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198 of 204 people found the following review helpful
5.0 out of 5 stars Haunting, Thought-Provoking, Graphic, Poignant
FLAGS OF OUR FATHERS is a brilliant work for so many reasons: it pays homage to the six men who raised the flag on Mount Suribachi on the island of Iwo Jima during WWII; it is a tribute to a father who felt strongly that the real heroes at Iwo were the boys who didn't come back; it is a testimonial to the USMC and its fighting men; it portrays a graphic and at times...
Published on May 30, 2000 by Theresa E. DaKay

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35 of 39 people found the following review helpful
3.0 out of 5 stars Noble, but flawed
Bradley's connection through his father, one of countless American heroes in WWII, obviously makes Flags of Our Fathers personal for him. Yet while the narrative account of the Marine's flag raising on Iwo Jima is well written, Bradley unnecessarily tramples the strategic history of the Pacific war. In order to support the Marine Corps' self-regard as the only real...
Published on February 12, 2007 by John Call


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198 of 204 people found the following review helpful
5.0 out of 5 stars Haunting, Thought-Provoking, Graphic, Poignant, May 30, 2000
By 
Theresa E. DaKay (Mountain Top, PA USA) - See all my reviews
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This review is from: Flags of Our Fathers (Hardcover)
FLAGS OF OUR FATHERS is a brilliant work for so many reasons: it pays homage to the six men who raised the flag on Mount Suribachi on the island of Iwo Jima during WWII; it is a tribute to a father who felt strongly that the real heroes at Iwo were the boys who didn't come back; it is a testimonial to the USMC and its fighting men; it portrays a graphic and at times unimaginable description of the horrors of war; and, it depicts not only the indignities that we humans can suffer upon one another, but also the moments when common men (indeed, boys) are moved to perform acts of uncommon valor and courage. When reading this book, you will feel pride, grief, anger, sadness, and dismay. Its words will make you laugh, cry, mourn, and think hard. FLAGS OF OUR FATHERS is a good book---no, a great book---about a moment in our history and the ordinary men who performed extraordinary deeds and left their mark upon the annals of war. Read it...for the sake of the six flagraisers, the families left behind in all wars, and the whole human race.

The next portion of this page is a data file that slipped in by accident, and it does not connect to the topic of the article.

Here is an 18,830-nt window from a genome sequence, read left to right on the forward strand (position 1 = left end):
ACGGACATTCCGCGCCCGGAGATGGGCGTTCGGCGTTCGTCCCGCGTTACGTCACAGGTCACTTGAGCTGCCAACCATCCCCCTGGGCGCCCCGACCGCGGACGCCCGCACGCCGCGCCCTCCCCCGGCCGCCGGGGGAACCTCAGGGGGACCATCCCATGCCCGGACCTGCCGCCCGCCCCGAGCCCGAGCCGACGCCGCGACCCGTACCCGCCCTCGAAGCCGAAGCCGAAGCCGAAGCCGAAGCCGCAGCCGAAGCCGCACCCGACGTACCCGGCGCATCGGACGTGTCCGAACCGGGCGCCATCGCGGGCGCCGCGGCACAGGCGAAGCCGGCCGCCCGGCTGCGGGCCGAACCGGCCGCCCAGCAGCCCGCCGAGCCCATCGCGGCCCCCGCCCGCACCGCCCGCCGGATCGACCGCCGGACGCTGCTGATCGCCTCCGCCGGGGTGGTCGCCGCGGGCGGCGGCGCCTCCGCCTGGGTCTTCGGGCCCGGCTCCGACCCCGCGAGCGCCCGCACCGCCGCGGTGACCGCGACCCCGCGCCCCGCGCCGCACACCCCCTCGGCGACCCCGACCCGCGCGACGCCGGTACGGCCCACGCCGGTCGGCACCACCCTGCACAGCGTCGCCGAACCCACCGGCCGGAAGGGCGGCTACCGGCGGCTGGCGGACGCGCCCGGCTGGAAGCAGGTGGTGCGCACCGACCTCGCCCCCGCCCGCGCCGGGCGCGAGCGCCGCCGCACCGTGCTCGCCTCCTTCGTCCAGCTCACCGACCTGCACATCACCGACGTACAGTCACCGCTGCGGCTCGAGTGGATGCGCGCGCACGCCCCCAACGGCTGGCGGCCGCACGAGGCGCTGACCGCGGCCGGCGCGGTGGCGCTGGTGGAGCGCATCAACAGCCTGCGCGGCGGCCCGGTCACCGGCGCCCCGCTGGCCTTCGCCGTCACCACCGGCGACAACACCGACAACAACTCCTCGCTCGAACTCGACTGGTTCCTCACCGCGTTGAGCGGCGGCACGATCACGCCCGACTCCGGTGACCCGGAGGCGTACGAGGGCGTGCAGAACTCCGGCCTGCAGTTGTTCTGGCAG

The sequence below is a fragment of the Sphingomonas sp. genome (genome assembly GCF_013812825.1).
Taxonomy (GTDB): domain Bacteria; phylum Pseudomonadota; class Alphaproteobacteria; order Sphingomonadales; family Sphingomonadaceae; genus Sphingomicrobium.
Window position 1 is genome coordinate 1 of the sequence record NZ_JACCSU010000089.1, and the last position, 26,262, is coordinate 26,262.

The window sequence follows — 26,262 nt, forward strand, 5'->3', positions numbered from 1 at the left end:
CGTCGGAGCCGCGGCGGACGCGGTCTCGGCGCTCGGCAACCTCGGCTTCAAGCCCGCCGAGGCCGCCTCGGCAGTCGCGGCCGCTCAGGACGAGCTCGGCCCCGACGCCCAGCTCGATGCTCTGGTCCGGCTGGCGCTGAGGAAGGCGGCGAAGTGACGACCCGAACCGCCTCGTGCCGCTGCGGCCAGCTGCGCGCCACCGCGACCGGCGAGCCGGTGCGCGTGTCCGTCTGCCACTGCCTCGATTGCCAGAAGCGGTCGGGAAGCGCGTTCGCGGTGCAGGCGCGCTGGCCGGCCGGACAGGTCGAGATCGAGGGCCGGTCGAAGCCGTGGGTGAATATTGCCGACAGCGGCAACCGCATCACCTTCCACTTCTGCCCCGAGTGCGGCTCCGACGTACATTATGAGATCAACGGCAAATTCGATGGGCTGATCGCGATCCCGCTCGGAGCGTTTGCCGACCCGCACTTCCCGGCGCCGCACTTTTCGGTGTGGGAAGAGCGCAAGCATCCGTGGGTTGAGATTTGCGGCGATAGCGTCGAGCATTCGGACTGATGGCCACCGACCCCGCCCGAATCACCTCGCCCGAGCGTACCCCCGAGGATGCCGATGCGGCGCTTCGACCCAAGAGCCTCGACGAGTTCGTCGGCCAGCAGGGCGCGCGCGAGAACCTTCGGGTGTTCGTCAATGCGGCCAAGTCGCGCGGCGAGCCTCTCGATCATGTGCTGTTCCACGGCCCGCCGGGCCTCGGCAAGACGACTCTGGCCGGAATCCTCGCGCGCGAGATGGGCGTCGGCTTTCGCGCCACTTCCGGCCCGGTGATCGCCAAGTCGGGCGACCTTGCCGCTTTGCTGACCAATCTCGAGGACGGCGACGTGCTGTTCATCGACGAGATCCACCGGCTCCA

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83 of 86 people found the following review helpful
5.0 out of 5 stars This is a MUST-READ!, May 2, 2000
By A Customer
This review is from: Flags of Our Fathers (Hardcover)
James Bradley's tale of the six boys who raised the Old Glory over the island of Iwo Jima (one of whom was his own dad) is a classic of war literature.
It is a father-son story. It is a war story. It is a story of patriotism and sacrifice. But ultimately it is the story about how ordinary people can rise to extraordinary heights in fantastically dangerous situations.
Inspired and inspirational, this book is must-reading for anyone even remotely interested in World War II, and in the sacrifices that certain Americans made in order to win it.
This Memorial Day, buy a copy for everyone you know!
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80 of 83 people found the following review helpful
5.0 out of 5 stars Bradley Removes Hero Worship And Leaves Us With... Heroes., August 8, 2000
By 
Michael R. Schneider (Garden Grove, California United States) - See all my reviews
This review is from: Flags of Our Fathers (Hardcover)